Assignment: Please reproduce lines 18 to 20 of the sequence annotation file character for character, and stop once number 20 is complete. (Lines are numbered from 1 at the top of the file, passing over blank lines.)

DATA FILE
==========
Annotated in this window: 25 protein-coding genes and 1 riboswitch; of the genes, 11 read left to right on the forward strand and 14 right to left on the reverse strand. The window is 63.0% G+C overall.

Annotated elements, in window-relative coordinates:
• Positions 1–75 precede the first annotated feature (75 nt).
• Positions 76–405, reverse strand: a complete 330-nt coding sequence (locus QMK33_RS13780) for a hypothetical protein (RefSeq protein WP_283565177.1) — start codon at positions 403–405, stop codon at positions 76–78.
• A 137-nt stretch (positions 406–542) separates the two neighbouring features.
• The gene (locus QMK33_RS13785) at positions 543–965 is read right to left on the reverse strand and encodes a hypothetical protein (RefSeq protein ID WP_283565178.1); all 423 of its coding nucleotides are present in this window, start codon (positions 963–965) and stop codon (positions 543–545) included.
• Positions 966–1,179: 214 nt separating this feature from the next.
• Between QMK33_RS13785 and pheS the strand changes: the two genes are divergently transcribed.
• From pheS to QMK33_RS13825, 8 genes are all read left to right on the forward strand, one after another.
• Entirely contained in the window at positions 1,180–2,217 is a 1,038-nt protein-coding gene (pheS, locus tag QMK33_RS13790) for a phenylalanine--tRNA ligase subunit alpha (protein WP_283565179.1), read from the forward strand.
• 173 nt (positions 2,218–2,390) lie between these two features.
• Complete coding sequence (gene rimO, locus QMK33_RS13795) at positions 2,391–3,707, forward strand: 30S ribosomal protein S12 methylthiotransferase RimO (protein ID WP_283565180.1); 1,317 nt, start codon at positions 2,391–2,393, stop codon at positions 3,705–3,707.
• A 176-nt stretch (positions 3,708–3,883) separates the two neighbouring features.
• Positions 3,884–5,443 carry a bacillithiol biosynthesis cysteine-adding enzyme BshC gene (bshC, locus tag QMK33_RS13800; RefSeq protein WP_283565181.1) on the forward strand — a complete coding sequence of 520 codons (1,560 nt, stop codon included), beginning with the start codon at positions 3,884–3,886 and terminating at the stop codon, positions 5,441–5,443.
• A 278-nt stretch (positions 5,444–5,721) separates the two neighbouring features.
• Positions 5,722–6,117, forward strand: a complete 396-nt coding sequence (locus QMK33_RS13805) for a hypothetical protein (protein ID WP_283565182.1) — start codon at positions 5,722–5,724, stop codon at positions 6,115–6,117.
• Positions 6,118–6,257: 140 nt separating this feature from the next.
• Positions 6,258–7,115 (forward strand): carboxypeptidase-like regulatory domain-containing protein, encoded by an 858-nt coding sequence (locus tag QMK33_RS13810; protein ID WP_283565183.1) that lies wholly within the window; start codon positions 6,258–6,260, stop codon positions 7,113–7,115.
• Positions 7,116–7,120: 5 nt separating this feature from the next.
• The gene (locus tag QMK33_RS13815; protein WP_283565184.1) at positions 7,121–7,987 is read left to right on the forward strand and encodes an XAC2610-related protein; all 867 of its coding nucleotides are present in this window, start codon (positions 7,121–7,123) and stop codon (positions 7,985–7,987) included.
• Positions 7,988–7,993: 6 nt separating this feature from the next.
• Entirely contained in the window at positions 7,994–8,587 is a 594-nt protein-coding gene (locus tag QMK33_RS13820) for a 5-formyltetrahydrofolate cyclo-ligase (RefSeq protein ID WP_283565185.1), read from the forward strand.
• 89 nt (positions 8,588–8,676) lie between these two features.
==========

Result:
• Positions 6,258–7,115 (forward strand): carboxypeptidase-like regulatory domain-containing protein, encoded by an 858-nt coding sequence (locus tag QMK33_RS13810; protein ID WP_283565183.1) that lies wholly within the window; start codon positions 6,258–6,260, stop codon positions 7,113–7,115.
• Positions 7,116–7,120: 5 nt separating this feature from the next.
• The gene (locus tag QMK33_RS13815; protein WP_283565184.1) at positions 7,121–7,987 is read left to right on the forward strand and encodes an XAC2610-related protein; all 867 of its coding nucleotides are present in this window, start codon (positions 7,121–7,123) and stop codon (positions 7,985–7,987) included.